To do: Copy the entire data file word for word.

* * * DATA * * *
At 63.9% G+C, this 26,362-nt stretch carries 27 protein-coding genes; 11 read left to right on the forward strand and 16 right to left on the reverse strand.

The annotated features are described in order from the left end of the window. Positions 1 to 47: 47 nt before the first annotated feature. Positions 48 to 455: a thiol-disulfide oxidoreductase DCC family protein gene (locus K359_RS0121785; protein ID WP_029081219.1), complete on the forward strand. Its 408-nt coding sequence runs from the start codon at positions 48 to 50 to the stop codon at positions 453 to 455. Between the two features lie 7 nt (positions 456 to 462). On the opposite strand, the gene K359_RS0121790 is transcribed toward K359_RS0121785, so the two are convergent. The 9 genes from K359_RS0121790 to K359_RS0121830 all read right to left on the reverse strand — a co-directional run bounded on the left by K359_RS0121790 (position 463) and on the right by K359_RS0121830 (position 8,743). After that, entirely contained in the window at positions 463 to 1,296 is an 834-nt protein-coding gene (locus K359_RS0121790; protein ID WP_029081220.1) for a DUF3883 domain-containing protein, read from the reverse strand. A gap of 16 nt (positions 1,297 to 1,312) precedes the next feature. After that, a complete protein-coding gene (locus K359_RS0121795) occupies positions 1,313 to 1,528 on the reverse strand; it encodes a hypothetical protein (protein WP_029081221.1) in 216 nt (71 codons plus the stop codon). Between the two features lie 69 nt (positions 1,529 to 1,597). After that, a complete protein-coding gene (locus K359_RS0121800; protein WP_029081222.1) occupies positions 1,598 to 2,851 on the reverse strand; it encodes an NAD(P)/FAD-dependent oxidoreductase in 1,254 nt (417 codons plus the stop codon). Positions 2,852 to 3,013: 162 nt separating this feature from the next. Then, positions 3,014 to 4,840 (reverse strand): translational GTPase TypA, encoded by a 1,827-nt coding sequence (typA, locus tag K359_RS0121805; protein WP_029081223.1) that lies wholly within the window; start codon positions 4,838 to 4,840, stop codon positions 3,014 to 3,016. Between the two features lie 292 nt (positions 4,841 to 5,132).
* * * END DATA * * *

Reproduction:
At 63.9% G+C, this 26,362-nt stretch carries 27 protein-coding genes; 11 read left to right on the forward strand and 16 right to left on the reverse strand.

The annotated features are described in order from the left end of the window. Positions 1 to 47: 47 nt before the first annotated feature. Positions 48 to 455: a thiol-disulfide oxidoreductase DCC family protein gene (locus K359_RS0121785; protein ID WP_029081219.1), complete on the forward strand. Its 408-nt coding sequence runs from the start codon at positions 48 to 50 to the stop codon at positions 453 to 455. Between the two features lie 7 nt (positions 456 to 462). On the opposite strand, the gene K359_RS0121790 is transcribed toward K359_RS0121785, so the two are convergent. The 9 genes from K359_RS0121790 to K359_RS0121830 all read right to left on the reverse strand — a co-directional run bounded on the left by K359_RS0121790 (position 463) and on the right by K359_RS0121830 (position 8,743). After that, entirely contained in the window at positions 463 to 1,296 is an 834-nt protein-coding gene (locus K359_RS0121790; protein ID WP_029081220.1) for a DUF3883 domain-containing protein, read from the reverse strand. A gap of 16 nt (positions 1,297 to 1,312) precedes the next feature. After that, a complete protein-coding gene (locus K359_RS0121795) occupies positions 1,313 to 1,528 on the reverse strand; it encodes a hypothetical protein (protein WP_029081221.1) in 216 nt (71 codons plus the stop codon). Between the two features lie 69 nt (positions 1,529 to 1,597). After that, a complete protein-coding gene (locus K359_RS0121800; protein WP_029081222.1) occupies positions 1,598 to 2,851 on the reverse strand; it encodes an NAD(P)/FAD-dependent oxidoreductase in 1,254 nt (417 codons plus the stop codon). Positions 2,852 to 3,013: 162 nt separating this feature from the next. Then, positions 3,014 to 4,840 (reverse strand): translational GTPase TypA, encoded by a 1,827-nt coding sequence (typA, locus tag K359_RS0121805; protein WP_029081223.1) that lies wholly within the window; start codon positions 4,838 to 4,840, stop codon positions 3,014 to 3,016. Between the two features lie 292 nt (positions 4,841 to 5,132).